When you rode the raft to Guyandotte, how did you get back to Logan?
Oh, we had to walk. We’d get a train up to Dingess over here. You know where that’s at? We’d ride down up to there. And then we’d have to get off and walk across the hill there and come right straight out at the mouth of Mud Fork, Holden there, and up another little drain and down Madison Creek down here. And walk… Man alive, our feet would be so sore, I’d be up for two or three weeks I couldn’t walk, my feet would be wore out so.
NOTE: Some names may be transcribed incorrectly.
Appalachia, coal, Coal River, Coal Street, Cole Street, Collis P. Huntington, general, George Rogers Clark Floyd, governor, history, Huntington, James Buchanan, John B. Floyd, John Floyd, Logan, Logan Banner, Logan County, Logan Junior High School, Nighbert Memorial Church, T.C. Whited, Virginia, West Virginia
From the Logan Banner of Logan, WV, comes this bit of history about Coal Street dated September 7, 1928:
C-O-A-L IS CORRECT
Acknowledging that it has long been in error, The Banner announces on good authority that the name of the street running from the Wilkinson property up past Nighbert Memorial church and Junior High school is Coal street, not Cole. In some way it was impressed on the mind of the writer soon after he came to Logan that the proper spelling was C-o-l-e. That impression seems to have been widespread and fixed. Wherefore, when street signs were recently placed at the intersections preparatory to the establishment of mail delivery service and the name of “Coal” was made conspicuous at strategic points on “Cole” street, this writer and others were peeved about it. We thought it would cause endless confusion and perpetuate an inexcusable error.
In a desire to dispose of the matter with some finality we asked T.C. Whited about the spelling of the street’s name, the origin of the name, when, why and by whom was it selected. He replied that the street was named Coal by Col. George Rogers Clark Floyd, one of the most brilliant and beloved men that ever came into these mountains. Col. Floyd, a brother of John B. Floyd, who sat in Buchanan’s cabinet and later won renown as a general and who also, like his father, John Floyd, was a governor of Virginia, owned 700 acres of land in this immediate vicinity. It included what is now the west or main business section of the city. That was long before the railroad was built but Col. Floyd envisioned the industrial development that has come. In fact, he believed it would come long before it did, and his miscalculation led him eventually into financial difficulties. When he bore about the same relation to Logan village that Collis P. Huntington bore to the village of Huntington, the residents of this hamlet obtained coal for their own use from a mine opened up near the site of Mrs. Perry’s boarding house at the head of what is now Coal street. So, he gave it that name, says Mr. Whited, and having done so, there is no reason why it should not be preserved and why all confusion about it should not cease.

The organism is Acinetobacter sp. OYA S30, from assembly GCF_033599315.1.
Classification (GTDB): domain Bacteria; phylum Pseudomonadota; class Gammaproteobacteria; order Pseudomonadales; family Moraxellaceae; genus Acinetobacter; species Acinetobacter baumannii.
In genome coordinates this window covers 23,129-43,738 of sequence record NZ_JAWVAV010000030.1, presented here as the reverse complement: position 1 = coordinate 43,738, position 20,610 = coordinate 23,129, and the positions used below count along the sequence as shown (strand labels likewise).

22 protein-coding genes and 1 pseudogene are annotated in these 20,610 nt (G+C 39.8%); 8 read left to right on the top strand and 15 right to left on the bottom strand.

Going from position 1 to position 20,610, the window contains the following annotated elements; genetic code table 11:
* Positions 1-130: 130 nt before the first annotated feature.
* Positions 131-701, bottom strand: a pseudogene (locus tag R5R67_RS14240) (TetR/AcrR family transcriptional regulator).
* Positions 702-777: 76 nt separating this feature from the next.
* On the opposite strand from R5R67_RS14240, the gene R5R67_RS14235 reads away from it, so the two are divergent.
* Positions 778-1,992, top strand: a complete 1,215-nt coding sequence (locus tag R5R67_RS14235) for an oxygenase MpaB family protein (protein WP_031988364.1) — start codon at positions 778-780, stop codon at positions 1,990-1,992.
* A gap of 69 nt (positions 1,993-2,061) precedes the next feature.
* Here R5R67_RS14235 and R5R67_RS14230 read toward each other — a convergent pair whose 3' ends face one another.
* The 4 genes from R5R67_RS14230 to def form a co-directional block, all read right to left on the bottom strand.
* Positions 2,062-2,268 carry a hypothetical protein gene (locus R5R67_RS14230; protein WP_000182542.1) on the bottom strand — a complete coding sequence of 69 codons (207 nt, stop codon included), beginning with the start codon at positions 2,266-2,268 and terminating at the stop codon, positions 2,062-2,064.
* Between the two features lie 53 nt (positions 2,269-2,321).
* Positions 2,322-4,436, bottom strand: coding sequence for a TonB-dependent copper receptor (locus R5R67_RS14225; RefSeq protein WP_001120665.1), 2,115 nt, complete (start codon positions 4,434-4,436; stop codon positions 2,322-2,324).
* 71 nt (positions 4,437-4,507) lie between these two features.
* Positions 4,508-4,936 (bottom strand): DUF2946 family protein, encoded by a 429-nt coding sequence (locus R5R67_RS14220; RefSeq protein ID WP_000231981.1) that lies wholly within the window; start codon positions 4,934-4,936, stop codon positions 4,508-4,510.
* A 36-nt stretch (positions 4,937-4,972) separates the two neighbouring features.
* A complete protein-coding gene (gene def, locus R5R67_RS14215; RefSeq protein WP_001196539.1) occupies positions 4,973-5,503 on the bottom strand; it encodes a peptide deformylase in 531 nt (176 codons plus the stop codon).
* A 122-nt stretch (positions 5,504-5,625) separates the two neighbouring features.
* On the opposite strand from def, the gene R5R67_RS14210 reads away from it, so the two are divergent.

At that time Coal was perhaps the most logical and appropriate name, whereas under present conditions that name might be as appropriate for one street as another in any town in Logan county.
Once there was the same confusion about the name Coal River, some historians contending the name intended was Cole, in honor of a noted pioneer surveyor of that name. But that question was long ____ geographers and of those who dwelt on the banks of that noble stream.
NOTE: Today the street sign reads COLE STREET.
A.A. Wright, A.D. Robinson, A.V. McRae, African-Americans, Albert Meade, Anna B. Harris, Anna C. Hunter, Anna Spencer, Appalachia, Aracoma, Ardrossan, Audra Wilson, B.H. Hall, board of education, Bruce Hull, Clara Lee Johnson, Clara Richardson, Clothier, Coal River, Copperas, Cora, Crystal Block, D.E. Hopkins, Daisy Sheffery, Daniel H. Wood, Dehue, Doratha Withers, education, Elaine Ferguson, Elizabeth Creasy, Elizabeth Notter, Elma Phipps, Esta Shriver, Ethel, Ethel M. Page, F.O. Woerner, Flossie Hatfield, Flossie M. Jones, Garlands Fork, Georgia L. Miller, Gertrude Huntsman, Grace V. Reynolds, Harold Starcher, Hatfield, Helen E. Jones, history, Holden, Huntington, I.G. Hollandsworth, Imogene Baker, Ione Hall Cook, Island Creek, J.C. Evans, Jane Walker, John Pelter, Joseph D. Cary, Josephine Vaughan, Laura Griere, Laura J. Bayes, Laurel Hill, Lillian Samors, Logan County, Logan District, Logan High School, Logan Junior High School, Louis Simmons, M. Amelia Brooks, Macbeth, Mary Smith, Matilda Wade, Micco, Omar, Page Hamilton, Peach Creek, Preston A. Cave, Rossmore, Sharples, Slagle, Stirratt, teacher, Theodora Bradford, Thomas Jordan, Virginia Spratt, W.H. Houston, W.H. Huston, West Virginia, Yolyn
Logan (WV) Banner, 26 August 1927. This photo is meant to show the headline of the story; teachers named here are “white.”